The Campaign

Just Pay It! is a USAS campaign demanding that Nike pay workers in two Honduran factories, Hugger and Vision Tex, over $2.2 million in backed pay and legally mandated severance.  As students, we act in solidarity to support these workers and their union, the Central General de Trabajadores (CGT), in this struggle.

The Current Situation

On October 8, 2009, the Worker Rights Consortium, an independent monitoring organization that investigates labor conditions in the factories that produce collegiate apparel, issued a report that revealed Nike’s numerous code of conduct violations at these factories.  Calculations performed by the Honduran Ministry of Labor revealed that these workers were owed roughly $2.5 million based on existing labor law.  The workers were able to recover around $0.3 million from selling off the assets of the factory that were left upon closure.

Nike products represented around 60% of production at Hugger de Honduras and 43% of production at Vision Tex, and the WRC recommended that Nike use its substantial influence and resources to guarantee that these workers are paid.  Nike continues to refuse responsibility for the wages owed to these workers.

Student Solidarity

As students at academic institutions, we leverage the strategic power of our universities and colleges to support the factory workers by pressuring our administrations to cut our collegiate licensing contracts with Nike.

Students at Rutgers University hold a candelight vigil, demanding that Nike Just Pay It.

Students at Rutgers University hold a candelight vigil, demanding that Nike Just Pay It.

Most universities and colleges “license” their logo, which means that they enter into agreements with brands, like Nike, to allow them to produce university-branded sweatshirts, water bottles, etc.  By forcing our universities to cut these contracts, we can pressure Nike into taking responsibility by damaging their public image and taking away millions of dollars in collegiate contracts.  We are able to cut these contracts primarily through the channel of the Worker Rights Consortium (WRC).  As members of the WRC, our universities and colleges have adopted codes of conduct that outline the standards and conditions that apparel producers must meet in order to do business with our academic institutions.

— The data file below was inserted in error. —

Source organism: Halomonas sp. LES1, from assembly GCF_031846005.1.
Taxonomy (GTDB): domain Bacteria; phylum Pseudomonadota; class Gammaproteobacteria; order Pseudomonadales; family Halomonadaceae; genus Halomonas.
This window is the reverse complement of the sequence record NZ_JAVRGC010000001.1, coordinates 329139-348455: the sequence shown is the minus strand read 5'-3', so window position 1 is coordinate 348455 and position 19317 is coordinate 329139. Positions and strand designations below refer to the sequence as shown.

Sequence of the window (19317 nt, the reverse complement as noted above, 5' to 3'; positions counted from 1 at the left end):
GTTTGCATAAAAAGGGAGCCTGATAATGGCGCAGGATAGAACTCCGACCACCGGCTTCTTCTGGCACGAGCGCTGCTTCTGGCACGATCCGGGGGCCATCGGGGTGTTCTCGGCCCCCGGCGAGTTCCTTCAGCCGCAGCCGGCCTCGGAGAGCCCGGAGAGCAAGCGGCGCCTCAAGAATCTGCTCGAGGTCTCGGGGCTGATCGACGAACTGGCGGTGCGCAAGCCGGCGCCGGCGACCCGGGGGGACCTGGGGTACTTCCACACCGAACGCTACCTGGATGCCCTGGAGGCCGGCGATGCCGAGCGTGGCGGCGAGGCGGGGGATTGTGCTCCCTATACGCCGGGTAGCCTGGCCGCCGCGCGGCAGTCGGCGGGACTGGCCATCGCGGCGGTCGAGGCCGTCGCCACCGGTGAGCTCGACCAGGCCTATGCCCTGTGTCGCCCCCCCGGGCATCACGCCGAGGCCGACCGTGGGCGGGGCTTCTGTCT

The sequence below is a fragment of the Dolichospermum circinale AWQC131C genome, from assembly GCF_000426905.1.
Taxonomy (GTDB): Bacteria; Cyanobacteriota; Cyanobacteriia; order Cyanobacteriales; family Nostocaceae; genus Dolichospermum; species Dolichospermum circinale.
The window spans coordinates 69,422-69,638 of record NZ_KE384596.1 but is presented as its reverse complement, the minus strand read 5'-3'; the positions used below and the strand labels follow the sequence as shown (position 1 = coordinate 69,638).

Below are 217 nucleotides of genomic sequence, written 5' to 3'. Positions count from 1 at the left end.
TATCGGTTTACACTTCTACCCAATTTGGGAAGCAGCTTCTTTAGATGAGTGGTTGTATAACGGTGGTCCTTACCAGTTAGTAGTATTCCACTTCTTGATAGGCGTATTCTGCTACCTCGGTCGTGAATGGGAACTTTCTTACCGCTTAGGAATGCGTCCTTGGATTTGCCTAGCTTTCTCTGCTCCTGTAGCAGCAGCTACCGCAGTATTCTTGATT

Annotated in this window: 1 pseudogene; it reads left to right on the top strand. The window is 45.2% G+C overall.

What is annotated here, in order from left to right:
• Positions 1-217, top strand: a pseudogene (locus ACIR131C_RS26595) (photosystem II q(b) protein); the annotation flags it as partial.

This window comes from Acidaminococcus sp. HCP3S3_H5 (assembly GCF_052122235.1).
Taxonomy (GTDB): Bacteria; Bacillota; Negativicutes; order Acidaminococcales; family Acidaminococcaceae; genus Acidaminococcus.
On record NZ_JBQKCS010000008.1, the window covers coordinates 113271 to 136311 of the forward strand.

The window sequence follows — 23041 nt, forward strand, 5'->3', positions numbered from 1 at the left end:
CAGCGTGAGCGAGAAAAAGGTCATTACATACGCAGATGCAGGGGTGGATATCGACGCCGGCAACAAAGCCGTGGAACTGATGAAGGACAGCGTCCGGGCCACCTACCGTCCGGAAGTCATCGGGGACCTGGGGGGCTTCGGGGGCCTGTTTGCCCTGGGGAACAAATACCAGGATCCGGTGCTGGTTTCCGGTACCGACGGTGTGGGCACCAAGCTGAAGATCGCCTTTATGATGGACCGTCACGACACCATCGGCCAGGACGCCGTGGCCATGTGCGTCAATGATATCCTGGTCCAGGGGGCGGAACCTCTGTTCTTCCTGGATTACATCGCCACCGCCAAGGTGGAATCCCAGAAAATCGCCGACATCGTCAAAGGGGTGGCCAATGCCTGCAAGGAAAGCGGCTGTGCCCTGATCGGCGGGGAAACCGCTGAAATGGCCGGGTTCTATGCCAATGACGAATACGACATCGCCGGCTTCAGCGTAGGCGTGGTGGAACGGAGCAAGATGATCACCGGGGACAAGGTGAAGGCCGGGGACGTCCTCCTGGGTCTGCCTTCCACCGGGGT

This campaign model has been highly successful in the past, as exemplified by our recent victory over Russell Athletic.  Over the course of the campaign, over 100 universities across the United States, Canada and Great Britain severed their business contracts with Russell, which cost the company over an estimated $50 million and is the largest collegiate boycott of an apparel corporation in the history of modern student activism.  The campaign victory resulted in the reopening of a unionized garment factory in Honduras, the rehiring of 1,200 union employees, a multi-million dollar payout by Russell to workers in damages, and a commitment by the company to respect union neutrality at all Russell factories in Honduras.

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